There is a need to create an atmosphere where the children could voice opinions and exercise their rights.
"In passing, it may be salutary to remind ourselves, at this point that the role of children's rights in philosophical debate has more often than not been as a testing ground for theories of right whose main significance is held to lie outwith the world of the child," Alston et al (1992, p.3). This happens because adults have created this world without any voice inclusion of the child. "Many factors seem to be influence the way children are included in decision making. This could be classified into factors relating to children, factors relating to adults, and factors relating to situations," Thomas and Campling (2000, p.156). And under more or less all the circumstances, it is mainly the adults who make decisions with hardly any contribution from the children.
"Underlying this is a concern that according children their 'rights' may involve adults relinquishing their 'power' and control;" Morrow (1999). In a way this could tend to overburdening children with pressure of decision making. Children's rights should have clear boundaries, separateness and proper divisibility to make them more coherent. As the adults are making laws, laying the rules and doing research without involving children's opinion, it remains mostly from the point of view of the adults.
"In other words, children's perspectives on their rights might be a useful starting point for finding out what they already know and understand
about 'citizenship', 'participation', and politics" Morlow (1999). It is also necessary to take into account the social and cultural background of the region and the limits of children's autonomy. Children, as they grow up, need more information about sex, drugs, alcohol and they have a right to know to protect themselves. Unfortunately in some societies children are discouraged from knowing them. Other factors that could influence are age, gender (this is very important in certain cultures and developing countries), and social diversities make enormous difference here. Children usually feel that they are not trusted; their opinions are not tolerated or even heard, or overruled. Participation in decision making will definitely decrease this assumption.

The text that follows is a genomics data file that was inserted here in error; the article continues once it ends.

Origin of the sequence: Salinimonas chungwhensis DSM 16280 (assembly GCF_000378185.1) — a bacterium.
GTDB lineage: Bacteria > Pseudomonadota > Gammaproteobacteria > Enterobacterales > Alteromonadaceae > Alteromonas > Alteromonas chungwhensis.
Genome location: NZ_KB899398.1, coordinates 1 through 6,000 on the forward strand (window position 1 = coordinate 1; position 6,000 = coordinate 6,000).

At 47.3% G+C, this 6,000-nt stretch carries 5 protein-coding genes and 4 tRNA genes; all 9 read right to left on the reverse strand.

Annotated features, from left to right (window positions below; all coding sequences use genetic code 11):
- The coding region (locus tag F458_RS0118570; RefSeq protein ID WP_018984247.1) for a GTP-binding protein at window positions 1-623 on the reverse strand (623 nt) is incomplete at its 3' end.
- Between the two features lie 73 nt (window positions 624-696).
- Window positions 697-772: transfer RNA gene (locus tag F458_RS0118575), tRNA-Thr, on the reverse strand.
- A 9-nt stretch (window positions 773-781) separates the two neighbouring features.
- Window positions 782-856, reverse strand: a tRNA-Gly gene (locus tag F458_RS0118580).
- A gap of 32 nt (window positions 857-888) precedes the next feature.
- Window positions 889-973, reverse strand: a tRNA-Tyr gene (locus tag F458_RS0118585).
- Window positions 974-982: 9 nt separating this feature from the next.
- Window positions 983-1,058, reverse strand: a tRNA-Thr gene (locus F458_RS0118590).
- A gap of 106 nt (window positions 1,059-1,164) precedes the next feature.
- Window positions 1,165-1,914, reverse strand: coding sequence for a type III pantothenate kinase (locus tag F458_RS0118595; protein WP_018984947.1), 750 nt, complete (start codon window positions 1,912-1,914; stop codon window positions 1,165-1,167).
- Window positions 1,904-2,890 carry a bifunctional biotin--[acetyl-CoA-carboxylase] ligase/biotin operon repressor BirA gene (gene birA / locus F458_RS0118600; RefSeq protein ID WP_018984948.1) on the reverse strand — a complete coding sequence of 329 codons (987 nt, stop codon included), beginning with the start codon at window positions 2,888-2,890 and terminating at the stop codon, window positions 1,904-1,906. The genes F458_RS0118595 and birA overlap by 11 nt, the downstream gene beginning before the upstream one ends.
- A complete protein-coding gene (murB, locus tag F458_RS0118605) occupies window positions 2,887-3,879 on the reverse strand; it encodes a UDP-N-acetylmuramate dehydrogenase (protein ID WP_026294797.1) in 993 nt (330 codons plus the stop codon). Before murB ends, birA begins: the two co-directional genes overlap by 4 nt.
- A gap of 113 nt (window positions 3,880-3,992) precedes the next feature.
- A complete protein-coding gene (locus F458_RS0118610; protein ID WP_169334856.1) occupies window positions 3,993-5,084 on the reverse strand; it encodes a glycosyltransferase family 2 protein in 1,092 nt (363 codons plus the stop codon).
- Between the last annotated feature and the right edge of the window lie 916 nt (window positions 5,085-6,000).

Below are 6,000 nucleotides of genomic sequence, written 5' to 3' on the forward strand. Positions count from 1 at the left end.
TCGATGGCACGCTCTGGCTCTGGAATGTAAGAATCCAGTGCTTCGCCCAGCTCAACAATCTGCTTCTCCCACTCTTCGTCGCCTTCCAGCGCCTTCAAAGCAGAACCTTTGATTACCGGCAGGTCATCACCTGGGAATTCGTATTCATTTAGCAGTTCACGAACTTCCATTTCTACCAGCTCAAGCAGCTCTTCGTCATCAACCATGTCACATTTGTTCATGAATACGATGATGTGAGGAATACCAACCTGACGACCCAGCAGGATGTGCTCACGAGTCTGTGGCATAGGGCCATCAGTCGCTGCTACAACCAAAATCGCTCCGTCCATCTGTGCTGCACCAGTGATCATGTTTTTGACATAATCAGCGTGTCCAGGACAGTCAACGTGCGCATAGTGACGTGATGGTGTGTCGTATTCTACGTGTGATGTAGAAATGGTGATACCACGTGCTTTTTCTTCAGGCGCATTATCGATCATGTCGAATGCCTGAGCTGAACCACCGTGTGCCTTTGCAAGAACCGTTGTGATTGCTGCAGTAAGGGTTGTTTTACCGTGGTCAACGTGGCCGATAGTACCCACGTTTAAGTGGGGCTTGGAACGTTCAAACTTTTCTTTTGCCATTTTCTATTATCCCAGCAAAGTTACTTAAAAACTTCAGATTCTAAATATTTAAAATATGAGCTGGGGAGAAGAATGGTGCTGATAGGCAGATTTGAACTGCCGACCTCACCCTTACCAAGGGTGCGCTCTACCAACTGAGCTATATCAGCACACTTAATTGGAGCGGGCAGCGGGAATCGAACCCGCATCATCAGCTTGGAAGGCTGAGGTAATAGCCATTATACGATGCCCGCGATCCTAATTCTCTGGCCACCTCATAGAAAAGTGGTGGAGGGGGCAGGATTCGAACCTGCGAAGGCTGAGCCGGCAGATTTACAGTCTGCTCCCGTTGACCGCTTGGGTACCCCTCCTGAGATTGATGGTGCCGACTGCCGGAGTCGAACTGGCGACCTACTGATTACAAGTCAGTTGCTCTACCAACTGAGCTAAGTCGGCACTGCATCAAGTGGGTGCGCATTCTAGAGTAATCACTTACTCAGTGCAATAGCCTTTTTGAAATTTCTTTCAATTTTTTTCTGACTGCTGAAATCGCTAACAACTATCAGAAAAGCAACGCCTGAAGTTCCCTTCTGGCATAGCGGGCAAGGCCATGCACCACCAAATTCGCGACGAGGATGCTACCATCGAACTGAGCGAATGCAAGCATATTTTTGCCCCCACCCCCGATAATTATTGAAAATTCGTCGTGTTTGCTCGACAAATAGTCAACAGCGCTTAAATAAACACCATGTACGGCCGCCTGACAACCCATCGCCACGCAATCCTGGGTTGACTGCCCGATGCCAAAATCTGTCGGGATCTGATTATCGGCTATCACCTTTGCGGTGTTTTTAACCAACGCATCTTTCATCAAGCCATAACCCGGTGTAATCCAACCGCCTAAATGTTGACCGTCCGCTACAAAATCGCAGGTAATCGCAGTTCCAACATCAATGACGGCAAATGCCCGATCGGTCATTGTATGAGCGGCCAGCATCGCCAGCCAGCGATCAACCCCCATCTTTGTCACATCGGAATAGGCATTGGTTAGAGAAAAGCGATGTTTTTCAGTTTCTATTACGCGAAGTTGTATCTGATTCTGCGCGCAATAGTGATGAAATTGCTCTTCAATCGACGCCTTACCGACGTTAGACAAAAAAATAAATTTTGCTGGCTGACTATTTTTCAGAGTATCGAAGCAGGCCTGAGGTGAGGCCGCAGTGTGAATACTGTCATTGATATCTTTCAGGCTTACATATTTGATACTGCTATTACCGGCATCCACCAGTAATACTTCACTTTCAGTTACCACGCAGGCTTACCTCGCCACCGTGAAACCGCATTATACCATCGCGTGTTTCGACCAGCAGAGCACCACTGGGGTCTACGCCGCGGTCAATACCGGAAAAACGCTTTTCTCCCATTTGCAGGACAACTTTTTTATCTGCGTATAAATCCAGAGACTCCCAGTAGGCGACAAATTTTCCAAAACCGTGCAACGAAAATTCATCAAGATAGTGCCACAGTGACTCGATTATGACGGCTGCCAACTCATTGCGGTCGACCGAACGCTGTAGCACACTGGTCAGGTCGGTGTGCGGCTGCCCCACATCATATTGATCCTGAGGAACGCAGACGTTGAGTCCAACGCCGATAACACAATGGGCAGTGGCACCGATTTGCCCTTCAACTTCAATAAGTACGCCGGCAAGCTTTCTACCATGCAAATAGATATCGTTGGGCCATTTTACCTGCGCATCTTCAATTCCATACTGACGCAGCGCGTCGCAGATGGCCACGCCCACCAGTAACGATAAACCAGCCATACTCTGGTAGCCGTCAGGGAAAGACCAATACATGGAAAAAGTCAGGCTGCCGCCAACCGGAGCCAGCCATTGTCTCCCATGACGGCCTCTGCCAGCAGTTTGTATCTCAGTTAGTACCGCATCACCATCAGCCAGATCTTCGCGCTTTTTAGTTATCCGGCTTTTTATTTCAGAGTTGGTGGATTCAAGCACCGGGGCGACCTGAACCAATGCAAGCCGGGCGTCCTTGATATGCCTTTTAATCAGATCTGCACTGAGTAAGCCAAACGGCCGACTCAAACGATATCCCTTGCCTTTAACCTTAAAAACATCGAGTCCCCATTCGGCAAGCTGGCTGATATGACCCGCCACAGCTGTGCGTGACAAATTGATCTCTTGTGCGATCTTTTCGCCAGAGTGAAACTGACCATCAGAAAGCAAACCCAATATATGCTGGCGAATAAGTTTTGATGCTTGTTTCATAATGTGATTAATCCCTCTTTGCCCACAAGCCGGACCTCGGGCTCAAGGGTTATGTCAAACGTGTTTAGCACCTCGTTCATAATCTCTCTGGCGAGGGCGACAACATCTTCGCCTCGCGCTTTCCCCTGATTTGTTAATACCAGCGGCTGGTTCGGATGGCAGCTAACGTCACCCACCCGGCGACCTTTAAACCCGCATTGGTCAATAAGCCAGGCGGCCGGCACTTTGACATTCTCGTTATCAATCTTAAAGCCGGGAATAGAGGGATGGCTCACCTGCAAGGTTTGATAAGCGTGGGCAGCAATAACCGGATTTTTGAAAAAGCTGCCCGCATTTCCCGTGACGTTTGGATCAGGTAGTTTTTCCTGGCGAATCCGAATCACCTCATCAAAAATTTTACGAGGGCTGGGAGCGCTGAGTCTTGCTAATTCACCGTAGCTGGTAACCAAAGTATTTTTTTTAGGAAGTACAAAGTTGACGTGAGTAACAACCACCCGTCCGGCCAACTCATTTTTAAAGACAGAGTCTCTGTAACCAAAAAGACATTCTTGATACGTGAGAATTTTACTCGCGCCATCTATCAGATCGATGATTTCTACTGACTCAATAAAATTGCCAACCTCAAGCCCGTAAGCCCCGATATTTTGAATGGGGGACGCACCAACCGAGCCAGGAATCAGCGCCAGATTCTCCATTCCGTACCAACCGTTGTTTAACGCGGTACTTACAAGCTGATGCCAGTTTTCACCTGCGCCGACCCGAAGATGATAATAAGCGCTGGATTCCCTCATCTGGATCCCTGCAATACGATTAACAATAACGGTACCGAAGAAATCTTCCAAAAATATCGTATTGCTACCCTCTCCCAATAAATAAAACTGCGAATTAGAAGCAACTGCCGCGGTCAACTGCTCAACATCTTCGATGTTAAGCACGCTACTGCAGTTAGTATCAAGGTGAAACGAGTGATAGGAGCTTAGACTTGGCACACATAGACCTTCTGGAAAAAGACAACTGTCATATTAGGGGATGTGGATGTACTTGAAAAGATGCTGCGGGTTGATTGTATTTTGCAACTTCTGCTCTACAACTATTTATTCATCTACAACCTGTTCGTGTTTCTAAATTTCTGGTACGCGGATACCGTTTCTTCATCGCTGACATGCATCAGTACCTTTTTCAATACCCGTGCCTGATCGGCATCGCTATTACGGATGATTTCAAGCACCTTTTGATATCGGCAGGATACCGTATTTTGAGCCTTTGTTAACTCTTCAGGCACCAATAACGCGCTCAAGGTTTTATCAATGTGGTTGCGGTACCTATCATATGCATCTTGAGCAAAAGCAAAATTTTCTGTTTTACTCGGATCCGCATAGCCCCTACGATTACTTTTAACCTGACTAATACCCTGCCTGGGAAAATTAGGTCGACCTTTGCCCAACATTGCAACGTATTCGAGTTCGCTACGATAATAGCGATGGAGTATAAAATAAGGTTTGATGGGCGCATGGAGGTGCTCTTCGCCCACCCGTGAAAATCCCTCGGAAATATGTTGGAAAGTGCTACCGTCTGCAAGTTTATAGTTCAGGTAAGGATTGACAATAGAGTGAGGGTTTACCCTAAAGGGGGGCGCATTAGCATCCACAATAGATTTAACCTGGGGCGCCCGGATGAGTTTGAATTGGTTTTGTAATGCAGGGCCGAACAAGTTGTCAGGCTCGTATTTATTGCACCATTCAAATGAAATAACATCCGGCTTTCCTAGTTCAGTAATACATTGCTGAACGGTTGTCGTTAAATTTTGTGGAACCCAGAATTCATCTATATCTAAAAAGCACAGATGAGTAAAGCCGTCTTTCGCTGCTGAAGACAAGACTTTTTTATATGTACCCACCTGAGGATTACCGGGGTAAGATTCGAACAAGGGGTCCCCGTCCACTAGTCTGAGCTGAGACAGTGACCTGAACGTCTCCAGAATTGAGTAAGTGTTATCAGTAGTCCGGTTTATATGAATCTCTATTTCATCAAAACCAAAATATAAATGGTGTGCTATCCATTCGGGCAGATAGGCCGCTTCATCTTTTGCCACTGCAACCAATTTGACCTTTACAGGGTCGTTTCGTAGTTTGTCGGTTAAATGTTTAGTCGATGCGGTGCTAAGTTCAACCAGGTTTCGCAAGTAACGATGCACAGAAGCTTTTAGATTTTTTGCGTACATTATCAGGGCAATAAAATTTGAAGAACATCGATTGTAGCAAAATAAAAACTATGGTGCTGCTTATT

"Article 28 of the United Nations Convention on the Rights of the Child (UNCRC) states that all children and young people have a right to a primary education, which should be free, and those wealthy countries should help poorer countries achieve this".
The child has a right to depend upon the parental responsibility throughout the childhood. "Parental responsibility lasts until the child is 18, although at that upper end of childhood it should only be exercised in a way, which is consistent with the child's evolving capacity and maturity". http://www.yourrights.org.uk/your-rights/chapters/the-rights-of-children-and-young-people/parental-resposibility/aquiring-parental-responsibility.shtml
Real encroachment of children's right prevails in the poverty-stricken and war-torn areas of the world. United Nations Report says: "In the last decade, an estimated two million children have been killed in armed conflict, many of them by some of the 100 million landmines thought to be